Law Minister HR Bhardwaj has been faulting the collegium system of appointment for the Supreme Court and high court judges, saying courts were not getting judges on merit, but his ministry, it seems, views the matter differently.
The UPA government is not even willing to disclose the names of aspiring candidates, not until the President puts the seal on appointments.
In its action-taken report on the recommendations of the parliamentary committee on law and justice tabled in Parliament during the last session, the Ministry of Law and Justice stonewalled demands for transparency.
The ministry claimed privilege over the deliberations involving judicial appointments. “The records of deliberations between the Chief Justice of India (CJI), minister of law and justice, Prime Minister are in the nature of advice tendered by the cabinet to the President and hence, being privileged, can’t be disclosed,” it said.
On demands for making the process transparent, it said disclosure of the names could come in the way of “dispassionate consideration of the names”. However, it didn’t explain how it would affect impartiality.
The panel’s suggestion would have given people an opportunity to know about the candidates and object to the undeserving ones. Once confirmed, permanent judges can only be removed through a cumbersome procedure of impeachment.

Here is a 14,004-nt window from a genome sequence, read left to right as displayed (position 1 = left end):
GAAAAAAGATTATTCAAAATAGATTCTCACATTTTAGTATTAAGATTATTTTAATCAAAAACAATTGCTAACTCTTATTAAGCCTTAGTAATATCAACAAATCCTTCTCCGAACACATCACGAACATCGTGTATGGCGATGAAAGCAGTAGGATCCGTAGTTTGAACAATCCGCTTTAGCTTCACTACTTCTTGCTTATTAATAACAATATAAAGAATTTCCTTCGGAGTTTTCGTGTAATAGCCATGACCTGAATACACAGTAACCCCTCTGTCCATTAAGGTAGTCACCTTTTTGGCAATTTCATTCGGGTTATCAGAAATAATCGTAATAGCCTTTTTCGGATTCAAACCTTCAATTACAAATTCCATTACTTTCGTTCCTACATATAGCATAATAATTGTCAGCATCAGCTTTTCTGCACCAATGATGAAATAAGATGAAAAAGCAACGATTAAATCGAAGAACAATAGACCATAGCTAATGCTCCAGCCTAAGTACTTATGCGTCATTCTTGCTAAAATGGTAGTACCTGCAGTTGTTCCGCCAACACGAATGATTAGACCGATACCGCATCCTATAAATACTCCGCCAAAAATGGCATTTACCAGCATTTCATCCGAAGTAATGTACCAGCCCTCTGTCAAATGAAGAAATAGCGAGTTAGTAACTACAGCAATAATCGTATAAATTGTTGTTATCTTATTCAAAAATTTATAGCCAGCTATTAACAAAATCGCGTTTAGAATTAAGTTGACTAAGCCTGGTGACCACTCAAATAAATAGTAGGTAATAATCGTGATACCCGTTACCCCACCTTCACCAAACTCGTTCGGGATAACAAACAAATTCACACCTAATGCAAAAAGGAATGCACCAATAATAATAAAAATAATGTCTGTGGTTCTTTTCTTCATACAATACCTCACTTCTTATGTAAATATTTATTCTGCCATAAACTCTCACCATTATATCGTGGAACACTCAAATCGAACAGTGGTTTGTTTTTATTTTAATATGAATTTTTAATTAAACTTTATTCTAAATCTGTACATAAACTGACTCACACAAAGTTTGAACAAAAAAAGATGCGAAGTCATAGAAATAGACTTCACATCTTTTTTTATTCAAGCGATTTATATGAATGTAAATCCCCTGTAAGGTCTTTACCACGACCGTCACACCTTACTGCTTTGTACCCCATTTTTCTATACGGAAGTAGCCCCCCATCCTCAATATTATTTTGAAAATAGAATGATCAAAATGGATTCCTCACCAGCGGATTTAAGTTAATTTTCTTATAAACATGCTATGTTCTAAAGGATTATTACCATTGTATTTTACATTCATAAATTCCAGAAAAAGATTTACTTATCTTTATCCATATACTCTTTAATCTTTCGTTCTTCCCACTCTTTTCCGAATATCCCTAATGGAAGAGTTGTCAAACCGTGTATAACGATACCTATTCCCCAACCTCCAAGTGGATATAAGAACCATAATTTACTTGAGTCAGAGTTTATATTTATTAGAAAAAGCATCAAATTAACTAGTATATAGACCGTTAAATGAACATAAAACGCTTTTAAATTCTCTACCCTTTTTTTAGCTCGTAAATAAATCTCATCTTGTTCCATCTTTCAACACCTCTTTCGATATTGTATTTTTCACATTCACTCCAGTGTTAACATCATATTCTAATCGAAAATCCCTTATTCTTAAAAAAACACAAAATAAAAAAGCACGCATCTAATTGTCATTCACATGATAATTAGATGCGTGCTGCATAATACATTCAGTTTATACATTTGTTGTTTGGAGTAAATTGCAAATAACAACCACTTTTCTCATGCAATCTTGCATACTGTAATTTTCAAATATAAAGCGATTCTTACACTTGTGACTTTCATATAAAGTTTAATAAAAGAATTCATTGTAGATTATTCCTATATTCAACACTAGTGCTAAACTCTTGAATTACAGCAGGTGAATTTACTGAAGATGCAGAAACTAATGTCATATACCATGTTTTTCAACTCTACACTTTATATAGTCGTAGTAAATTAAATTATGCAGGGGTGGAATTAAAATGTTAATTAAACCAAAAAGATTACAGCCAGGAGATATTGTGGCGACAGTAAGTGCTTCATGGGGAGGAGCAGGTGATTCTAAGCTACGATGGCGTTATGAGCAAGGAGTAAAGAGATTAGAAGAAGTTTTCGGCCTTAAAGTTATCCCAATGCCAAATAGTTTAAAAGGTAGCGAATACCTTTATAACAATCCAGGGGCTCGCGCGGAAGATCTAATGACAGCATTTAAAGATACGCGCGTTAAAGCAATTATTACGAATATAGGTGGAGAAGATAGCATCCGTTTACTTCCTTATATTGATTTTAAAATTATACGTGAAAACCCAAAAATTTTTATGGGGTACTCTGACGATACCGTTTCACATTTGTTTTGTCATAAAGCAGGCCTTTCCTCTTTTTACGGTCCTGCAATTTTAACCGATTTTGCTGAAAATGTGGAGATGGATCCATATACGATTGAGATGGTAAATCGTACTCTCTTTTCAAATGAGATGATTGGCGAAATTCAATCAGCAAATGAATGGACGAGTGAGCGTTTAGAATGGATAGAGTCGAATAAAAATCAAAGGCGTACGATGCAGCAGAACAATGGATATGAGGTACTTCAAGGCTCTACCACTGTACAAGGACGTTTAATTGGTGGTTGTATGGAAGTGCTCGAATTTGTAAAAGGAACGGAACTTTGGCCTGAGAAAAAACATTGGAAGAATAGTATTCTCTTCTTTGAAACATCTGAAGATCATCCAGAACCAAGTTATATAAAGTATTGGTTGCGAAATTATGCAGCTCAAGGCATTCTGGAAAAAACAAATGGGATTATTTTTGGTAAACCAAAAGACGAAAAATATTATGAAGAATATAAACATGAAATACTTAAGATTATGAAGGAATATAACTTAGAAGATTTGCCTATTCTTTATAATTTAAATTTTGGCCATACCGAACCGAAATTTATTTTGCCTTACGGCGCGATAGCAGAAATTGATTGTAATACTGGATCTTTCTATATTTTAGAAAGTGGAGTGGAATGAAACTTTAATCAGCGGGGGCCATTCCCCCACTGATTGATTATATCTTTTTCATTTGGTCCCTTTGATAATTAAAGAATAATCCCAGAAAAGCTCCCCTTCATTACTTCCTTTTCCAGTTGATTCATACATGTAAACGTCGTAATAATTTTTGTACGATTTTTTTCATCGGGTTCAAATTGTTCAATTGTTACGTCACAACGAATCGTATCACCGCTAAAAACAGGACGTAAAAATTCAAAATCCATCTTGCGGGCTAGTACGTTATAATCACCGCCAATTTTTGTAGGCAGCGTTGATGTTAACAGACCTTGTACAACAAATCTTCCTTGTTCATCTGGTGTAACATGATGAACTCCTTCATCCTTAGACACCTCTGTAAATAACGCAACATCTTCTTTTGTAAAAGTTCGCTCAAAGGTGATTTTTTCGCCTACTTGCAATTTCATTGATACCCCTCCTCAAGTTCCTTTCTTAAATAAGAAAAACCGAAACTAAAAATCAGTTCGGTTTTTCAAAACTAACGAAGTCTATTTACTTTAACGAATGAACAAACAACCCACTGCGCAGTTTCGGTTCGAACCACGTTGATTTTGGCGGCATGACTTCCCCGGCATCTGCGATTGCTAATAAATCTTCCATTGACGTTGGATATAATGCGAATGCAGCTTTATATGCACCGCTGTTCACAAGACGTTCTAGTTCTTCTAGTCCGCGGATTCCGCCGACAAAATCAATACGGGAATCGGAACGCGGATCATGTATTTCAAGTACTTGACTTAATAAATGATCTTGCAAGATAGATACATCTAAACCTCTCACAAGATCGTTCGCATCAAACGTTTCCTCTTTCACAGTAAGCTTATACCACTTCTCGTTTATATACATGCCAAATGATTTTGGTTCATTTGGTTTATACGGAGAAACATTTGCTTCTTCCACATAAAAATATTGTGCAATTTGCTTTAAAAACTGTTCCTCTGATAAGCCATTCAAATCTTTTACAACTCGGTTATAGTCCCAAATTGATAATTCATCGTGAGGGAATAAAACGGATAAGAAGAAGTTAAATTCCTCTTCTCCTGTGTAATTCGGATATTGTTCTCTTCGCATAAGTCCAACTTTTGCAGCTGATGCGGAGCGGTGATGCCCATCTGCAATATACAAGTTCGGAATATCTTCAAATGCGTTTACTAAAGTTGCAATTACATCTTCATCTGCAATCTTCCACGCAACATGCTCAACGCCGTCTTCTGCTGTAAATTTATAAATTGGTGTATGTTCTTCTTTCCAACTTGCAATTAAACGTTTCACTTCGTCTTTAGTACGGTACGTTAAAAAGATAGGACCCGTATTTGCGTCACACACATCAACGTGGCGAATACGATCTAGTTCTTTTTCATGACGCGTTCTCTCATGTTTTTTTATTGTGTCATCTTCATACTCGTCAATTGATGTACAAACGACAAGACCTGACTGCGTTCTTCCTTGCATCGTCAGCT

Not convinced with the reply, the panel suggested legislation to set up a body, other than the collegium, with representation from judiciary and executive for the purpose.
Unlike other democracies, India is the only country where judges appoint judges through a procedure shrouded in secrecy. Through an SC judgment in 1993, the judiciary arrogated to itself the power to appoint judges. It led to the “collegium system” which makes the recommendations of a committee of judges, headed by the CJI, binding on the government.
Slamming the “secretive system”, the panel had said the best talent wasn’t coming to the Bench, and wanted details of the applicants to be made public through the HC and SC websites.
The panel expressed hope that the government would consider its recommendations…“to save the judiciary by strengthening transparency and accountability regime…”